A B C D E F G H I J K L M N O P Q R S T U V W X Y Z

Democracy

Although the Administrative Order must now function without a living Guardian, and thus without a continuing source of divinely guided authoritative interpretation, beneficial elements of all three types of government are still embodied in this Order: in the continuing authority of the Sacred Texts and the binding effect of the interpretations of ‘Abdu’l-Bahá and the Guardian; in the obligation resting on the members of the House of Justice “to follow, in a prayerful attitude, the dictates and promptings of their conscience” ungoverned by “the feelings, the general opinion, and even the convictions of the mass of the faithful..."; in the election (direct or indirect) of the members of all governing bodies by the unfettered vote of the mass of the believers, uninfluenced by either nominations or electioneering and untroubled by the spirit of factionalism and of concern for power which are such common features of current society. Above all, it is firmly rooted in the “spiritual verities” revealed by Bahá’u’lláh.
(The Universal House of Justice, 1995 Dec 02, Email Discussion Group Concerns)


Among some of the most momentous and thought-provoking pronouncements ever made by ‘Abdu’l-Bahá, in the course of His epoch-making travels in the North American continent, are the following: “May this American Democracy be the first nation to establish the foundation of international agreement. May it be the first nation to proclaim the unity of mankind. May it be the first to unfurl the Standard of the Most Great Peace.” And again: “The American people are indeed worthy of being the first to build the Tabernacle of the Great Peace, and proclaim the oneness of mankind.... For America hath developed powers and capacities greater and more wonderful than other nations.... The American nation is equipped and empowered to accomplish that which will adorn the pages of history, to become the envy of the world, and be blest in both the East and the West for the triumph of its people. ...The American continent gives signs and evidences of very great advancement. Its future is even more promising, for its influence and illumination are far-reaching. It will lead all nations spiritually.”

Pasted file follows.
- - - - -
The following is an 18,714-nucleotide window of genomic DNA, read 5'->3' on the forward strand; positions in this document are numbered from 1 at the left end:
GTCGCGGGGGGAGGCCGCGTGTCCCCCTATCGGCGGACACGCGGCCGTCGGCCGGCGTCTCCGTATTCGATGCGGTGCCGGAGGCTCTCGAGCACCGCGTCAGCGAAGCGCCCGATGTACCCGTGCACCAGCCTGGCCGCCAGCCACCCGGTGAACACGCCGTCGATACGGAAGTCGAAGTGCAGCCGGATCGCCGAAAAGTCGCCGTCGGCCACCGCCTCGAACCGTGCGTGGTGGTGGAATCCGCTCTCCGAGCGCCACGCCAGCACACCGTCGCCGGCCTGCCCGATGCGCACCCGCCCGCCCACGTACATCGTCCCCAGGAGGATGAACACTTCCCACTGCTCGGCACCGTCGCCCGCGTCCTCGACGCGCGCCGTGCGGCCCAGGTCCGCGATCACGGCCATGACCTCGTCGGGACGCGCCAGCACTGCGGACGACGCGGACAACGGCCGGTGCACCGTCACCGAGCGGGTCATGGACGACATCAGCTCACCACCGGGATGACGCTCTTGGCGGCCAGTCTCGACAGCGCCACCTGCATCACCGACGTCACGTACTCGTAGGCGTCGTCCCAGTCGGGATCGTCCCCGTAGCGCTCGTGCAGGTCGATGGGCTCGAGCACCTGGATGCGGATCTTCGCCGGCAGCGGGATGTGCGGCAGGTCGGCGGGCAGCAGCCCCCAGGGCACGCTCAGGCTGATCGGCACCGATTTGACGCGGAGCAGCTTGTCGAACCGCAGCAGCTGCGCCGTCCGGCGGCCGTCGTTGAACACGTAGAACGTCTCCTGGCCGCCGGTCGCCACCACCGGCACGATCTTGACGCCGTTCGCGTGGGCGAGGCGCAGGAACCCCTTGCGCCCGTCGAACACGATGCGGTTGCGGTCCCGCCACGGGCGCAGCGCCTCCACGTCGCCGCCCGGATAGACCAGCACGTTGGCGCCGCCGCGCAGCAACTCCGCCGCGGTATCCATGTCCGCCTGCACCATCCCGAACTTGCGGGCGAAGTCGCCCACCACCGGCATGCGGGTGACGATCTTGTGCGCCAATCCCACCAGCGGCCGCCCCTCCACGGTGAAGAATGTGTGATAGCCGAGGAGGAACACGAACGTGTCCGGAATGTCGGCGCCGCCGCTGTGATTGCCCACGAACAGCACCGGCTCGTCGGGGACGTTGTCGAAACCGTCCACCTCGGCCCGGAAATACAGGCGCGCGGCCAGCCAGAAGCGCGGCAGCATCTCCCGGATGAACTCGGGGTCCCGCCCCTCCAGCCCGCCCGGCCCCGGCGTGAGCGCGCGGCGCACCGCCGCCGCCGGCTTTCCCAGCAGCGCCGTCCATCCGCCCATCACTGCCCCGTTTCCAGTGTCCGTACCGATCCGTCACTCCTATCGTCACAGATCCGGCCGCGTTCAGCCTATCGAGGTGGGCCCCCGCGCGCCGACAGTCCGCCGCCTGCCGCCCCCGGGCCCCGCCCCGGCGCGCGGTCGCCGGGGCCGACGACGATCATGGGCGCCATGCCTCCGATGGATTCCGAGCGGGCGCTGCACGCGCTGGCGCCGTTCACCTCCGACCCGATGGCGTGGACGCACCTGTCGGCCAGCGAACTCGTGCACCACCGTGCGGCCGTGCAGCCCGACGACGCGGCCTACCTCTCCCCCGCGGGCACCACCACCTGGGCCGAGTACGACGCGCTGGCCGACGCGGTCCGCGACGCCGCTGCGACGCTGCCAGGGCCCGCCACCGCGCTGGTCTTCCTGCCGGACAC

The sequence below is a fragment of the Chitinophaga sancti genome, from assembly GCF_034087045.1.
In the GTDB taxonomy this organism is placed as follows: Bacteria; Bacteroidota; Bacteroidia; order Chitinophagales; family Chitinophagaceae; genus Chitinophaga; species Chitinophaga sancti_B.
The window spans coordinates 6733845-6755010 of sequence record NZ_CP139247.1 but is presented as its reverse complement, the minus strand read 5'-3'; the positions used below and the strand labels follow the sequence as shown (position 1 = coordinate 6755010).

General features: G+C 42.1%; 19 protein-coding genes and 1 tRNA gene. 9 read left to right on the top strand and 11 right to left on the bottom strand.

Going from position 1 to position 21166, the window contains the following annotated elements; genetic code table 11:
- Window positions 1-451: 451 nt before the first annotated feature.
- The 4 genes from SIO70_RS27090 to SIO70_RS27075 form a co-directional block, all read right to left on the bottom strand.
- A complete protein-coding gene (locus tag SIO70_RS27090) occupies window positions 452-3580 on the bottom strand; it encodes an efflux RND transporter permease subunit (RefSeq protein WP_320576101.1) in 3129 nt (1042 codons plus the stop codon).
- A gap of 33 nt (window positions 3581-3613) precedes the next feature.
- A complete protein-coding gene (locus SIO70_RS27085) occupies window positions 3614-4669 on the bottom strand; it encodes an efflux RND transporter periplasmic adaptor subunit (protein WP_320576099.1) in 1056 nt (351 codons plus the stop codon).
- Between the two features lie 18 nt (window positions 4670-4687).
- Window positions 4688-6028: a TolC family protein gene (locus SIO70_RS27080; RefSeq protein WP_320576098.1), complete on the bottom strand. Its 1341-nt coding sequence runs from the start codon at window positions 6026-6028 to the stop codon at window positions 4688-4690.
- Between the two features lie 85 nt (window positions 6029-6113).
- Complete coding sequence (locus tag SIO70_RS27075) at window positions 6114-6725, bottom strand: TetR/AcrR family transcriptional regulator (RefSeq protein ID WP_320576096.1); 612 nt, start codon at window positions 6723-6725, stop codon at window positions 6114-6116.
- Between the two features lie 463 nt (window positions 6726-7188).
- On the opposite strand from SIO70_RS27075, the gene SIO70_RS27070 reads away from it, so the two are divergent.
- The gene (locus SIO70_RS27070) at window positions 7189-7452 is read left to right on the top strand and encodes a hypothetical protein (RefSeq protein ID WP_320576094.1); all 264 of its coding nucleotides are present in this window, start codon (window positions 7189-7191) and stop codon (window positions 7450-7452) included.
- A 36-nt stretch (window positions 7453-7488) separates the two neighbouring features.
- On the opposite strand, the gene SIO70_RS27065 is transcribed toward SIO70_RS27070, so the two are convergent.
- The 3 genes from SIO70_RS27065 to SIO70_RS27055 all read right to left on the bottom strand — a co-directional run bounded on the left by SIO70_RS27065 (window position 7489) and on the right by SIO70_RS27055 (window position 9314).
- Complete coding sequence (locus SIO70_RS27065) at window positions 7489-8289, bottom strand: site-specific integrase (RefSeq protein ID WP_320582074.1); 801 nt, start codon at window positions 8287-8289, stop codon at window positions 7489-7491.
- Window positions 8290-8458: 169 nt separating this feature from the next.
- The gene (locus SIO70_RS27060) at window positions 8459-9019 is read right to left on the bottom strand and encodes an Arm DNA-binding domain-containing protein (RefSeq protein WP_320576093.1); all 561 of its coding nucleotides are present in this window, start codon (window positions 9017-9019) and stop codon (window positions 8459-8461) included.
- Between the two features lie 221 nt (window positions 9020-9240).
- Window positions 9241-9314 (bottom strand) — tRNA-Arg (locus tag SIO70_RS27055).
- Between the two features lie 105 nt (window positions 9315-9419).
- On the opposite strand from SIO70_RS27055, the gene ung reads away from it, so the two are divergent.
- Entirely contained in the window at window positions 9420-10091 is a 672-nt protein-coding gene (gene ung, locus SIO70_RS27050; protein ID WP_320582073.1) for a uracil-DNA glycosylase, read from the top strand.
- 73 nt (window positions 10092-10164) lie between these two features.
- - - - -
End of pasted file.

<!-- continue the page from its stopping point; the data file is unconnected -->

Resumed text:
(Shoghi Effendi, The Advent of Divine Justice, p. 85-86)


As already noted above, the way in which believers become members of the elected institutions is democratic. It is, indeed, far more democratic than the methods by which the members of most parliaments are elected. The Bahá’í electoral system is entirely free from the power and bargaining of parties and factions, and from the manipulations of vested interests. Each voter is free to cast his or her ballot for whomever he or she chooses. Even in the best democracies nowadays the driving incentive in elections is the wish of each politician to obtain power so as to be able to carry out the programme that he particularly favours--an election becomes a competition which the self-promoting candidates either “win” or “lose”. The electorate is treated as a mass to be swayed, by rhetoric and various forms of inducement, to support one or other candidate. In the Bahá’í system, however, the voters are the active force and the motive which impels them is to choose those individuals who are best suited to serve on the institution. The persons elected are passive in the electoral process (except in their role as voters) and accept election as an obligation to serve the community in response to the wish of the electorate. In other words, the systems differ in their essential spirit: one is a seeking for power, the other is an acceptance of responsibility for service.